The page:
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Petrol / Diesel Hybrid vehicles (Parallel Hybrid)

Hybrid vehicles combine an internal combustion engine (ICE), petrol, diesel, Liquid Petroleum Gas, Compressed Natural Gas, with one or more electric motors, and fall into the following categories:

Full hybrids The Toyota Prius is probably the best-known full hybrid vehicle on the market, often favoured by celebrities. This type of vehicle can be driven for a short distance utilising its electric motor. As speed increases and more acceleration is needed, the engine automatically kicks in. This battery cannot be plugged in; a process known as regenerative braking supplemented by ICE generated power maintains charge. Good in slow moving traffic in urban areas, as tailpipe emissions are zero. Though less good for motorway driving where a similar sized diesel car may be more economical.

Mild hybrid vehicles, such as the Honda Insight, are not plugged in and can't be driven on battery power alone. The engine stops when the car is resting and starts when the accelerator is pressed. This means it is possible to use a smaller petrol engine and improve fuel efficiency, useful for urban driving.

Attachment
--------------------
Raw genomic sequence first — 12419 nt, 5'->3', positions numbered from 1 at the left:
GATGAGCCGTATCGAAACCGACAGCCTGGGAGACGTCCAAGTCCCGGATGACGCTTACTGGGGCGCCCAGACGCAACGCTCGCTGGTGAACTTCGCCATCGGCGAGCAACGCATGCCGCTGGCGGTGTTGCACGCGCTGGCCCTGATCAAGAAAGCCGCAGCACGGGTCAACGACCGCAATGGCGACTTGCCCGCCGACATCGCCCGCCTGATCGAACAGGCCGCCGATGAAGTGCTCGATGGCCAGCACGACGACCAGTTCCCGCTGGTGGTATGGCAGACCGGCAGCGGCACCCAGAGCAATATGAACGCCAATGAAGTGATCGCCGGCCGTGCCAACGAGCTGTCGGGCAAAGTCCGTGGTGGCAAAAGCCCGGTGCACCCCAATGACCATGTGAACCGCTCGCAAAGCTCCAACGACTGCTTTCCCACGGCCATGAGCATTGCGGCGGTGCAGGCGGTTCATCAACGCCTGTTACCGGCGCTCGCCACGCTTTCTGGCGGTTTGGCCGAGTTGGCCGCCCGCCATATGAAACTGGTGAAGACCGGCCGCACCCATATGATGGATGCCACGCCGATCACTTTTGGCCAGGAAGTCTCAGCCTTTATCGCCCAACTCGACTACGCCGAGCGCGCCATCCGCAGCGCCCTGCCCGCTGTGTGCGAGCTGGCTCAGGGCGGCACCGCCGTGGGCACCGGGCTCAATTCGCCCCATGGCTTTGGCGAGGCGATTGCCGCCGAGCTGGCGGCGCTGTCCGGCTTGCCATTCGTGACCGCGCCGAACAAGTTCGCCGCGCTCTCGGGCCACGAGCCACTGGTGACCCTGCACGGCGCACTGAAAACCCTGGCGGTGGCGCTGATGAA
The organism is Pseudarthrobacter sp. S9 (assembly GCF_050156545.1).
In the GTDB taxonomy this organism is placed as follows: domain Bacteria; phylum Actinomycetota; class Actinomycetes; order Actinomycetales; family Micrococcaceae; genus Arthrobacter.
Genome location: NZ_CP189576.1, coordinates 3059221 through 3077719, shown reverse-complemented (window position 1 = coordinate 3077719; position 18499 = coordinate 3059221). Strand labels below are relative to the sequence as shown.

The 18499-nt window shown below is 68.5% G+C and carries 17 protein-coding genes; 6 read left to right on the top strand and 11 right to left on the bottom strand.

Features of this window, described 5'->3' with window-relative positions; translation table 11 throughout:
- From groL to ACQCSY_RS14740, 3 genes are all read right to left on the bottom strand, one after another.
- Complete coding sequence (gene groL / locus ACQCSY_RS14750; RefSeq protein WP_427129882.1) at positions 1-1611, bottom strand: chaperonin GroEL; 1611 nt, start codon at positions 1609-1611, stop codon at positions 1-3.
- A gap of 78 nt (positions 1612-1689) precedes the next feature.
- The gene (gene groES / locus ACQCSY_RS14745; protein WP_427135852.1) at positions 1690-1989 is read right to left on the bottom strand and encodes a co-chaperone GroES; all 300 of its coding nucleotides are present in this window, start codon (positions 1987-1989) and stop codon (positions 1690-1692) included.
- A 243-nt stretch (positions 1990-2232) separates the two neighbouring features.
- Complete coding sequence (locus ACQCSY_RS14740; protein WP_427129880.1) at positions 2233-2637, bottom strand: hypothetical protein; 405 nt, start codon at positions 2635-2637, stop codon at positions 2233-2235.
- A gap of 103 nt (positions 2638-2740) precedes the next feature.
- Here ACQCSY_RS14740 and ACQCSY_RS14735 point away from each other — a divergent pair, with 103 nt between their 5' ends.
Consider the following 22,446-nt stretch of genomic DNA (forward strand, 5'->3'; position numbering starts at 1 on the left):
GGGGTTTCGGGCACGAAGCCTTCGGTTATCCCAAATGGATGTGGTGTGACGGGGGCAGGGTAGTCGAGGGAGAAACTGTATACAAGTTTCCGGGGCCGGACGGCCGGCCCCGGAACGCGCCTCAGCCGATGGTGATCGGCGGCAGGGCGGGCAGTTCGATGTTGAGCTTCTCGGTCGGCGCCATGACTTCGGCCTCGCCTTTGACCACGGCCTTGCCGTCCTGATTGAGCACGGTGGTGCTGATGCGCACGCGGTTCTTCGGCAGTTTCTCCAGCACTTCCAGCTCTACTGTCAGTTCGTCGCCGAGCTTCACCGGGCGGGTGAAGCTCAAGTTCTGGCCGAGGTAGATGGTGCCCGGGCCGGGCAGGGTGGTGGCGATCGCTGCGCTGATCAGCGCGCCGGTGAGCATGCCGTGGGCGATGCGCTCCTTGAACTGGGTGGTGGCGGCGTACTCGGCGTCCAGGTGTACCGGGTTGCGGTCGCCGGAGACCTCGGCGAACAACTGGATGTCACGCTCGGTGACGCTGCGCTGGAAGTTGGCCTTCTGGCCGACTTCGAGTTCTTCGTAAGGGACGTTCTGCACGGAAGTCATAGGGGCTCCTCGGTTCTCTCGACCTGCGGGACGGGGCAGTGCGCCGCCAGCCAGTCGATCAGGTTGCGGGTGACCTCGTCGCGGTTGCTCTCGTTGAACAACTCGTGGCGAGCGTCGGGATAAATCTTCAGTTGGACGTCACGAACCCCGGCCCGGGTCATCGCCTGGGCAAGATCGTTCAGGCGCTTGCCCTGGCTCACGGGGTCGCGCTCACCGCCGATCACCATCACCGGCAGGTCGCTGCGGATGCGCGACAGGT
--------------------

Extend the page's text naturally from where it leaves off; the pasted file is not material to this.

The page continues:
Stop-Start Hybrid This does what is says on the tin - the engine is shut off when the vehicle is stationary.

Micro Hybrids This type normally has a 12v battery and utilises a stop-start system and regenerative braking to charge the battery.

Advantages

  • proven technology
  • zero emission when driving on batteries
  • fuel efficient in traffic
  • easy to drive
  • tax efficient

Disadvantages

  • relatively expensive
  • fuel economy not very good on motorway journeys
  • complex to maintain
  • embedded energy used in battery manufacturing

See cost per mile calculations

Compare the annual running costs of petrol hybrid vehicles and diesel hybrid vehicles to conventional diesel and petrol cars

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